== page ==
This week, for the second time in recent history, the Electoral College and the popular vote did not produce the same result. The language I started drafting in my head back in 1996 seems to be on the minds of more and more Americans after what is perhaps the most polarizing election year ever.
It is of no significance who I voted for. This is not an endorsement of a specific candidate. I would,  however, like to have my vote count no matter what state I live in. That to me is something worth an amendment -- 28th or any other.

Campaign Update -- Continued Thanks
The volume of your gifts for this year's annual campaign has increased this week. Thanks to those who made their gifts early and particularly to those who increased their gifts (even if slightly) over last year.

As you know, pledges made to the 2016-17 campaign are not due until the end of 2017. In fact, a few people who made a pledge toward the 2015-16 campaign and have not yet paid will soon receive a reminder about that pledge. Thank you for your support.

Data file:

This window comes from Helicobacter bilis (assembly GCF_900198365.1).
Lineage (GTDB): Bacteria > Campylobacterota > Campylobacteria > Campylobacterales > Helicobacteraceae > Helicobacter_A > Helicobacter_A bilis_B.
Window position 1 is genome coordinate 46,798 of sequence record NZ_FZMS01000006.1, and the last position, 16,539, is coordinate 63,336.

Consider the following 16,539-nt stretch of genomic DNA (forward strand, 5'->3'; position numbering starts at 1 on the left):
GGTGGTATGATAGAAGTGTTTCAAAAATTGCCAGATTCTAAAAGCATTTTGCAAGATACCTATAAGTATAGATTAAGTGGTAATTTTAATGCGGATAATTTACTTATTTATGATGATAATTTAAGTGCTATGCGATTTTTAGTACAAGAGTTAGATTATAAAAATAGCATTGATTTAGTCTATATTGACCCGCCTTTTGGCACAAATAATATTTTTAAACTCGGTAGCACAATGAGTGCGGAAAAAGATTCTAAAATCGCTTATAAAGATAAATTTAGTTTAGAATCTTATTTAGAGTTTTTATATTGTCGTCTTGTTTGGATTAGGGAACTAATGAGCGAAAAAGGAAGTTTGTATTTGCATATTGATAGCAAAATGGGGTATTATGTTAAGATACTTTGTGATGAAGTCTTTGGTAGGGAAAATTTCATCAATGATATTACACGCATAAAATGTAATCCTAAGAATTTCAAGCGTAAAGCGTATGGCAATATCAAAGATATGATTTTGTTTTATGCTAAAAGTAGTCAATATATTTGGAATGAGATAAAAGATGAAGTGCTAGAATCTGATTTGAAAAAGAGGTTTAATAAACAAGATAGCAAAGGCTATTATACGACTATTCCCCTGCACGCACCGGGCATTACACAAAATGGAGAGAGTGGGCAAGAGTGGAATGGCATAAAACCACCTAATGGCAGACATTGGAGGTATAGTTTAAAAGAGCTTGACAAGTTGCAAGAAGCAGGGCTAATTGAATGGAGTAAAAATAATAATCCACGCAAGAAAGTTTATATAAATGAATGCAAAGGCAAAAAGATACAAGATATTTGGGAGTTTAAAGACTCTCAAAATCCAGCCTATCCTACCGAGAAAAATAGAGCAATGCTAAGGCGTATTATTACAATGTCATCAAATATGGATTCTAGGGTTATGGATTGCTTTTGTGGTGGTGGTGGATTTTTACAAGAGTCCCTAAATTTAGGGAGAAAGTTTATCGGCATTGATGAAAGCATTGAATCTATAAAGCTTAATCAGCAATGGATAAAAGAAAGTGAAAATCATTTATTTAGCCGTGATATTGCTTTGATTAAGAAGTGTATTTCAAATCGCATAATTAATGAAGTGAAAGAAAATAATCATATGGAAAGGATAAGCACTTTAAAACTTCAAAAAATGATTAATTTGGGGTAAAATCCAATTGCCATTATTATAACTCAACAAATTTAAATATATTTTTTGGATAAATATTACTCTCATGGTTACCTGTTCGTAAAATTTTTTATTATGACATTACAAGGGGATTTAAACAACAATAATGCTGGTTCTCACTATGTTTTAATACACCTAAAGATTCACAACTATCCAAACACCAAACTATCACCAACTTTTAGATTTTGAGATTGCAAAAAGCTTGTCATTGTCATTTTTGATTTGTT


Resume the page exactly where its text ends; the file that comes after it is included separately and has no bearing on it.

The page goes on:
Please note that i
f you prefer, you can make your donation online.

Kristallnacht 2016

This week marks the end of a presidential campaign and also the 78th anniversary of Kristallnacht. On November 9 to November 10, 1938, in an incident known as "Kristallnacht," Nazis in Germany torched synagogues, vandalized Jewish homes, schools and businesses and killed close to 100 Jews. The pretext for the attacks was the assassination of the German diplomat Ernst vom Rath by Herschel Grynszpan, a German-born Polish Jew living in Paris. Kristallnacht was followed by additional economic and political persecution of Jews, and is viewed by historians as part of Nazi Germany's broader racial policy, and the beginning of the Final Solution and the Holocaust.

We must learn from history to come together as a nation and work together to solve our problems despite our political and religious differences. Next Tuesday, November 15th, at 11:00 AM join Spinner Publications, Marsha Onufrak and Cindy Yoken at the Whaling Museum Theatre for a talk about our own Holocaust survivor, Abe Landau, and his experience surviving 13 camps.

Submitted by Cindy Yoken, co-chair of the Holocaust Education & Memorial Committee